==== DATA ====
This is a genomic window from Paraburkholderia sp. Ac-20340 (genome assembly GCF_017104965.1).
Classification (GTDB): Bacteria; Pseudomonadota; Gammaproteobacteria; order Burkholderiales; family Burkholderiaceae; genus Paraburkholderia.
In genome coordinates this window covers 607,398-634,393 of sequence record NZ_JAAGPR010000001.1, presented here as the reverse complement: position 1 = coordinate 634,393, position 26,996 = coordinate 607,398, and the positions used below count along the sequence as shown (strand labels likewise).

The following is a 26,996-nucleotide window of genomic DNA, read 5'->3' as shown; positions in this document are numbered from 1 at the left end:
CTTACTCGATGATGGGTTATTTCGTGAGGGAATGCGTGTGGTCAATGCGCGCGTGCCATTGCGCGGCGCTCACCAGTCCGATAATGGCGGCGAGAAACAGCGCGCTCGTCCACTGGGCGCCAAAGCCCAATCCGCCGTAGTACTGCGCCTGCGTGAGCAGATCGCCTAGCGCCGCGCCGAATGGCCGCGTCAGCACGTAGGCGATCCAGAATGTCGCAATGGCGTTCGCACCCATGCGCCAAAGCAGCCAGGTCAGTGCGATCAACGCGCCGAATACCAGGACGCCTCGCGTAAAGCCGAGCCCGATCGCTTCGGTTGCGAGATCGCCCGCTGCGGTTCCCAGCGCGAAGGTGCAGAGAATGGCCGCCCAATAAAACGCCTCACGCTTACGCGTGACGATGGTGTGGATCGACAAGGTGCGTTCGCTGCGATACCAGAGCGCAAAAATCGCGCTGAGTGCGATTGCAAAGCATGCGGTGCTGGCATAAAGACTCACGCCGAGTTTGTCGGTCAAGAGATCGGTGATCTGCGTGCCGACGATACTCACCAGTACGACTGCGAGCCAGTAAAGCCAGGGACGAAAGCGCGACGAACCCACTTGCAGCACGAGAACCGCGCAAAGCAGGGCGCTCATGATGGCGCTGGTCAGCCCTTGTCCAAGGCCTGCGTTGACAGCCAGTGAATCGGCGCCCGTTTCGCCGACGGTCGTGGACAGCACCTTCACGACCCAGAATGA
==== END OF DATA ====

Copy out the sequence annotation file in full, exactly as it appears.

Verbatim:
This is a genomic window from Paraburkholderia sp. Ac-20340 (genome assembly GCF_017104965.1).
Classification (GTDB): Bacteria; Pseudomonadota; Gammaproteobacteria; order Burkholderiales; family Burkholderiaceae; genus Paraburkholderia.
In genome coordinates this window covers 607,398-634,393 of sequence record NZ_JAAGPR010000001.1, presented here as the reverse complement: position 1 = coordinate 634,393, position 26,996 = coordinate 607,398, and the positions used below count along the sequence as shown (strand labels likewise).

The following is a 26,996-nucleotide window of genomic DNA, read 5'->3' as shown; positions in this document are numbered from 1 at the left end:
CTTACTCGATGATGGGTTATTTCGTGAGGGAATGCGTGTGGTCAATGCGCGCGTGCCATTGCGCGGCGCTCACCAGTCCGATAATGGCGGCGAGAAACAGCGCGCTCGTCCACTGGGCGCCAAAGCCCAATCCGCCGTAGTACTGCGCCTGCGTGAGCAGATCGCCTAGCGCCGCGCCGAATGGCCGCGTCAGCACGTAGGCGATCCAGAATGTCGCAATGGCGTTCGCACCCATGCGCCAAAGCAGCCAGGTCAGTGCGATCAACGCGCCGAATACCAGGACGCCTCGCGTAAAGCCGAGCCCGATCGCTTCGGTTGCGAGATCGCCCGCTGCGGTTCCCAGCGCGAAGGTGCAGAGAATGGCCGCCCAATAAAACGCCTCACGCTTACGCGTGACGATGGTGTGGATCGACAAGGTGCGTTCGCTGCGATACCAGAGCGCAAAAATCGCGCTGAGTGCGATTGCAAAGCATGCGGTGCTGGCATAAAGACTCACGCCGAGTTTGTCGGTCAAGAGATCGGTGATCTGCGTGCCGACGATACTCACCAGTACGACTGCGAGCCAGTAAAGCCAGGGACGAAAGCGCGACGAACCCACTTGCAGCACGAGAACCGCGCAAAGCAGGGCGCTCATGATGGCGCTGGTCAGCCCTTGTCCAAGGCCTGCGTTGACAGCCAGTGAATCGGCGCCCGTTTCGCCGACGGTCGTGGACAGCACCTTCACGACCCAGAATGA